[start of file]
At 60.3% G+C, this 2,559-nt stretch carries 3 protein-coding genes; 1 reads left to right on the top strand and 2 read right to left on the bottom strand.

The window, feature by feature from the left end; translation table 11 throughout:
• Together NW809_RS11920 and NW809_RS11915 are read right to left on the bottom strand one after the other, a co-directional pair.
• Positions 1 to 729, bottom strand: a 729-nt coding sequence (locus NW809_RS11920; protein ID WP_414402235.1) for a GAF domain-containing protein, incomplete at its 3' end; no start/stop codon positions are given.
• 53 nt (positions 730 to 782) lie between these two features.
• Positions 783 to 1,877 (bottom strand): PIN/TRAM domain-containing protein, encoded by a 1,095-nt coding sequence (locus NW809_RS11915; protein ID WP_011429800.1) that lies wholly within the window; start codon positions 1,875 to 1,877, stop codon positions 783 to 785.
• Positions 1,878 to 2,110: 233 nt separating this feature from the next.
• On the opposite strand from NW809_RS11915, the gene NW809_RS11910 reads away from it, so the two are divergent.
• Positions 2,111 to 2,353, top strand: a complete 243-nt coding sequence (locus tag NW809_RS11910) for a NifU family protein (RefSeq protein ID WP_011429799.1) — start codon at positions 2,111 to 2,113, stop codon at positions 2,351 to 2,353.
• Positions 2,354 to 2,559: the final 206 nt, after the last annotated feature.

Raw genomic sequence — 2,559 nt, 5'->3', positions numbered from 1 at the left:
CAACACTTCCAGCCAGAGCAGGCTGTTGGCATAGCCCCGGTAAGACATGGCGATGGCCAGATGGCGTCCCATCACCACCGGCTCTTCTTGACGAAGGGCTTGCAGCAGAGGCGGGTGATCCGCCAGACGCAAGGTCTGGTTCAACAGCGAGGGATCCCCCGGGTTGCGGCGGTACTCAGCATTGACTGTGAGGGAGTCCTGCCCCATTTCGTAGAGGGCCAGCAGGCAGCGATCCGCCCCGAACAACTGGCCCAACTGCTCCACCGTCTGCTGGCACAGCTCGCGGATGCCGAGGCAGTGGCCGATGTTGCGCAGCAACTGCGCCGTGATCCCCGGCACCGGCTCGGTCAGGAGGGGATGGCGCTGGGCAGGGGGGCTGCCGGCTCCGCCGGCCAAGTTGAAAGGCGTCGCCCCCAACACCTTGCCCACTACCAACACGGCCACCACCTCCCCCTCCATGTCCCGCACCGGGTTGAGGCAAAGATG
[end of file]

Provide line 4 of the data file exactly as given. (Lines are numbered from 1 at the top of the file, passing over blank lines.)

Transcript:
• Positions 1 to 729, bottom strand: a 729-nt coding sequence (locus NW809_RS11920; protein ID WP_414402235.1) for a GAF domain-containing protein, incomplete at its 3' end; no start/stop codon positions are given.